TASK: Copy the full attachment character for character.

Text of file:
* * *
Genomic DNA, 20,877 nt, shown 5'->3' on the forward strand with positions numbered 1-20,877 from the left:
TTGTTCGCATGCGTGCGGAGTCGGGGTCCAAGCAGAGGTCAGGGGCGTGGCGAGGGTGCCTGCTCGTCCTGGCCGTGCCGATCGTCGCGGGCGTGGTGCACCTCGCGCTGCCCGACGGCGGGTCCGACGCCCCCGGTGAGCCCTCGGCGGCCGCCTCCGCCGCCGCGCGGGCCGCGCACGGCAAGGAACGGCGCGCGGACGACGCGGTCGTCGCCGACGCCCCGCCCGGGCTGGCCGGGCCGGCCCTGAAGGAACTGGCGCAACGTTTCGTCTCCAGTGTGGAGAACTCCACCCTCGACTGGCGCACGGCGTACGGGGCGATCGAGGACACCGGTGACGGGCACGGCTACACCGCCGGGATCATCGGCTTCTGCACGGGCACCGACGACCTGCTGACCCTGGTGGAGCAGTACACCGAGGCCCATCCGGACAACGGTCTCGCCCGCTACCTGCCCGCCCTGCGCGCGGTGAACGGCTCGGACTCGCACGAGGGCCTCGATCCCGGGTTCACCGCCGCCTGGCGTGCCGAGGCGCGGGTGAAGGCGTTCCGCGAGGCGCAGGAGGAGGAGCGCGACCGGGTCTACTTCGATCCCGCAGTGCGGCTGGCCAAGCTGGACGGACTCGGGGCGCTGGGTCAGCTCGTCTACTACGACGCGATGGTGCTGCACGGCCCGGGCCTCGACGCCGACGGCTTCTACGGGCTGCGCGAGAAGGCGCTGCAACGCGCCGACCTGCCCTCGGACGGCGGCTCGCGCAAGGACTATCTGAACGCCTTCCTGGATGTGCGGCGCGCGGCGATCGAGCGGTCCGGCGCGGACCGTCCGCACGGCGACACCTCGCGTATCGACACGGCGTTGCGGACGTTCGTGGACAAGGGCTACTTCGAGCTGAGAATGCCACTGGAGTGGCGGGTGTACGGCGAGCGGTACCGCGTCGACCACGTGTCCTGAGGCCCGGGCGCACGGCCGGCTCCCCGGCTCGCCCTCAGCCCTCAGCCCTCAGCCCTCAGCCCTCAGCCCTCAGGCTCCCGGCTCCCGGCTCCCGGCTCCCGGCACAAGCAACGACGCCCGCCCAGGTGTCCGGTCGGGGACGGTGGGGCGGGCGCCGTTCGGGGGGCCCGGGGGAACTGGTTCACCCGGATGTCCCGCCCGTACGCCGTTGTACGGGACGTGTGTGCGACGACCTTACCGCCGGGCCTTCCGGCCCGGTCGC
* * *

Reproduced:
Genomic DNA, 20,877 nt, shown 5'->3' on the forward strand with positions numbered 1-20,877 from the left:
TTGTTCGCATGCGTGCGGAGTCGGGGTCCAAGCAGAGGTCAGGGGCGTGGCGAGGGTGCCTGCTCGTCCTGGCCGTGCCGATCGTCGCGGGCGTGGTGCACCTCGCGCTGCCCGACGGCGGGTCCGACGCCCCCGGTGAGCCCTCGGCGGCCGCCTCCGCCGCCGCGCGGGCCGCGCACGGCAAGGAACGGCGCGCGGACGACGCGGTCGTCGCCGACGCCCCGCCCGGGCTGGCCGGGCCGGCCCTGAAGGAACTGGCGCAACGTTTCGTCTCCAGTGTGGAGAACTCCACCCTCGACTGGCGCACGGCGTACGGGGCGATCGAGGACACCGGTGACGGGCACGGCTACACCGCCGGGATCATCGGCTTCTGCACGGGCACCGACGACCTGCTGACCCTGGTGGAGCAGTACACCGAGGCCCATCCGGACAACGGTCTCGCCCGCTACCTGCCCGCCCTGCGCGCGGTGAACGGCTCGGACTCGCACGAGGGCCTCGATCCCGGGTTCACCGCCGCCTGGCGTGCCGAGGCGCGGGTGAAGGCGTTCCGCGAGGCGCAGGAGGAGGAGCGCGACCGGGTCTACTTCGATCCCGCAGTGCGGCTGGCCAAGCTGGACGGACTCGGGGCGCTGGGTCAGCTCGTCTACTACGACGCGATGGTGCTGCACGGCCCGGGCCTCGACGCCGACGGCTTCTACGGGCTGCGCGAGAAGGCGCTGCAACGCGCCGACCTGCCCTCGGACGGCGGCTCGCGCAAGGACTATCTGAACGCCTTCCTGGATGTGCGGCGCGCGGCGATCGAGCGGTCCGGCGCGGACCGTCCGCACGGCGACACCTCGCGTATCGACACGGCGTTGCGGACGTTCGTGGACAAGGGCTACTTCGAGCTGAGAATGCCACTGGAGTGGCGGGTGTACGGCGAGCGGTACCGCGTCGACCACGTGTCCTGAGGCCCGGGCGCACGGCCGGCTCCCCGGCTCGCCCTCAGCCCTCAGCCCTCAGCCCTCAGCCCTCAGCCCTCAGGCTCCCGGCTCCCGGCTCCCGGCTCCCGGCACAAGCAACGACGCCCGCCCAGGTGTCCGGTCGGGGACGGTGGGGCGGGCGCCGTTCGGGGGGCCCGGGGGAACTGGTTCACCCGGATGTCCCGCCCGTACGCCGTTGTACGGGACGTGTGTGCGACGACCTTACCGCCGGGCCTTCCGGCCCGGTCGC